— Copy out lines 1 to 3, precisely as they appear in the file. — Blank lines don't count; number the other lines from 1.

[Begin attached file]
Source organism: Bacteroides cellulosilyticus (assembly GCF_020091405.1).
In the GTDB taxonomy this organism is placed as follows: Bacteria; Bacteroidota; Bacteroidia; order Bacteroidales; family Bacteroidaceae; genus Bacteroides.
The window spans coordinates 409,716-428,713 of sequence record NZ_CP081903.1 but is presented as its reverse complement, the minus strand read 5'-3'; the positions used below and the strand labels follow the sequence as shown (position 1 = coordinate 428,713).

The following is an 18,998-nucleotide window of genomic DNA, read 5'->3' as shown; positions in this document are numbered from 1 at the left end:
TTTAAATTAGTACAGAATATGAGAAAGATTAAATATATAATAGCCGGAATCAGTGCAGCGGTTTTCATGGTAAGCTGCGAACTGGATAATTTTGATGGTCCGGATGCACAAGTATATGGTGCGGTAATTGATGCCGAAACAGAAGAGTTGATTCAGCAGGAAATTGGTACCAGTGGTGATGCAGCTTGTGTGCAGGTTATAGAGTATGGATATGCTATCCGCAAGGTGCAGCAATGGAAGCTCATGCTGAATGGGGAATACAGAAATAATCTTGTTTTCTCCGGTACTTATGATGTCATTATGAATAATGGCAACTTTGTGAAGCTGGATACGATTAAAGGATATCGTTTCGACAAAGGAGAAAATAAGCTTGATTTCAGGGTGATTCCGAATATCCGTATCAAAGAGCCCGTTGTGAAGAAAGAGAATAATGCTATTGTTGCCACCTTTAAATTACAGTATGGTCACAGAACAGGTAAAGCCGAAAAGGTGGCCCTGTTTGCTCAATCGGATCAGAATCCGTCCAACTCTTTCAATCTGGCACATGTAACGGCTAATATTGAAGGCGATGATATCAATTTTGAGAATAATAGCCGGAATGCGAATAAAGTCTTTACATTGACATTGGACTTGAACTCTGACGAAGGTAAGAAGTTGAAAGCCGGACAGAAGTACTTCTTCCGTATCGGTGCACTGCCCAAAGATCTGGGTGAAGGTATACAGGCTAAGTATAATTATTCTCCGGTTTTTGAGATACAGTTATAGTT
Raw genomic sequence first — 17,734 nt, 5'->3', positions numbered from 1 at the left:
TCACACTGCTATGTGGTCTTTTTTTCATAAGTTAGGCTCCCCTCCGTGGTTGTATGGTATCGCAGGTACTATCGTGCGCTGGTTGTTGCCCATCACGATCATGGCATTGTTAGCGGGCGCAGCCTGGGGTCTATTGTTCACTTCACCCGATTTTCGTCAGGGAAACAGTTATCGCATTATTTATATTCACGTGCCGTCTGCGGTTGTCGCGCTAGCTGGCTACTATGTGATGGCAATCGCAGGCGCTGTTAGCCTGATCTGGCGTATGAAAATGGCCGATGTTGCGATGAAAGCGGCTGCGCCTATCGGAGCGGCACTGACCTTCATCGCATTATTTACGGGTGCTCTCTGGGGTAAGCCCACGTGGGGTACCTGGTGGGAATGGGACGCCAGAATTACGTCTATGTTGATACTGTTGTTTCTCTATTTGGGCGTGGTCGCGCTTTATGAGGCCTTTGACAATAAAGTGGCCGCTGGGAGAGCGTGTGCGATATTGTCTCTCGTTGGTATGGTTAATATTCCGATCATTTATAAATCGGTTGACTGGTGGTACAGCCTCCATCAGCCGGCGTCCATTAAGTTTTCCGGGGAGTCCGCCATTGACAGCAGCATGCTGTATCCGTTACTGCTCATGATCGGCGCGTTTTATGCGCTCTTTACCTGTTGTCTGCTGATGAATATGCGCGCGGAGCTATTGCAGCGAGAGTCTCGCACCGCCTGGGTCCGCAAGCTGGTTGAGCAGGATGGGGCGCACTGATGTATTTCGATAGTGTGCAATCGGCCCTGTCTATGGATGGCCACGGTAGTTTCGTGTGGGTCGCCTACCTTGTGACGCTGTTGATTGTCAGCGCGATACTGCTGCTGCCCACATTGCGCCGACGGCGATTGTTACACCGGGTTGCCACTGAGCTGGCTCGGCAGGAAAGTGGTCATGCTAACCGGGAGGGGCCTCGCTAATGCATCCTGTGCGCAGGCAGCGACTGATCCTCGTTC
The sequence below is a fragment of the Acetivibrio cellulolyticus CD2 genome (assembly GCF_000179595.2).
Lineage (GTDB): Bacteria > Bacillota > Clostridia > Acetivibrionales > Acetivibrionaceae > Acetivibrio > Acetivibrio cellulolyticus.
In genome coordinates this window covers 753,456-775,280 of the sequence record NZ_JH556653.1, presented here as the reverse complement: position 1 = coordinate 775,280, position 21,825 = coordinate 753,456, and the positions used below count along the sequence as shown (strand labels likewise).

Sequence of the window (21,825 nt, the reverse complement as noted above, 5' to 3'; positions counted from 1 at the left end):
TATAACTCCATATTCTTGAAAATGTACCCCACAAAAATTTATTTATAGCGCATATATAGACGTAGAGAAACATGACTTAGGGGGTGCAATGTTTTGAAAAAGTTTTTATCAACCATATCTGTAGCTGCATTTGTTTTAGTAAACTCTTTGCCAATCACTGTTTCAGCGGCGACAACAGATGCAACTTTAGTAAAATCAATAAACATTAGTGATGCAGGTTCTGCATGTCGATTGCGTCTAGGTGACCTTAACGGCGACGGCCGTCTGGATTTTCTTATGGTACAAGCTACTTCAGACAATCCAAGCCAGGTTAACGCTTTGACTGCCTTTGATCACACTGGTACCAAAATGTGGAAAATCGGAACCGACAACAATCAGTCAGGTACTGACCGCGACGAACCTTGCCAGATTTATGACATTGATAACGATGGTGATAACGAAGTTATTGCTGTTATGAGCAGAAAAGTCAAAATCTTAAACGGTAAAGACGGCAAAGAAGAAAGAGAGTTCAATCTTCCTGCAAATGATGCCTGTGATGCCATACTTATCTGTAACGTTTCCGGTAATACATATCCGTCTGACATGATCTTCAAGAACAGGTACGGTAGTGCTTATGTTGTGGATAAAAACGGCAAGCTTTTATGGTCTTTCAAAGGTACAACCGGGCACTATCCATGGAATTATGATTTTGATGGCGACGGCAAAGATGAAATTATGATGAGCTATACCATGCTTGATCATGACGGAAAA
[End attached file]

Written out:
Source organism: Bacteroides cellulosilyticus (assembly GCF_020091405.1).
In the GTDB taxonomy this organism is placed as follows: Bacteria; Bacteroidota; Bacteroidia; order Bacteroidales; family Bacteroidaceae; genus Bacteroides.
The window spans coordinates 409,716-428,713 of sequence record NZ_CP081903.1 but is presented as its reverse complement, the minus strand read 5'-3'; the positions used below and the strand labels follow the sequence as shown (position 1 = coordinate 428,713).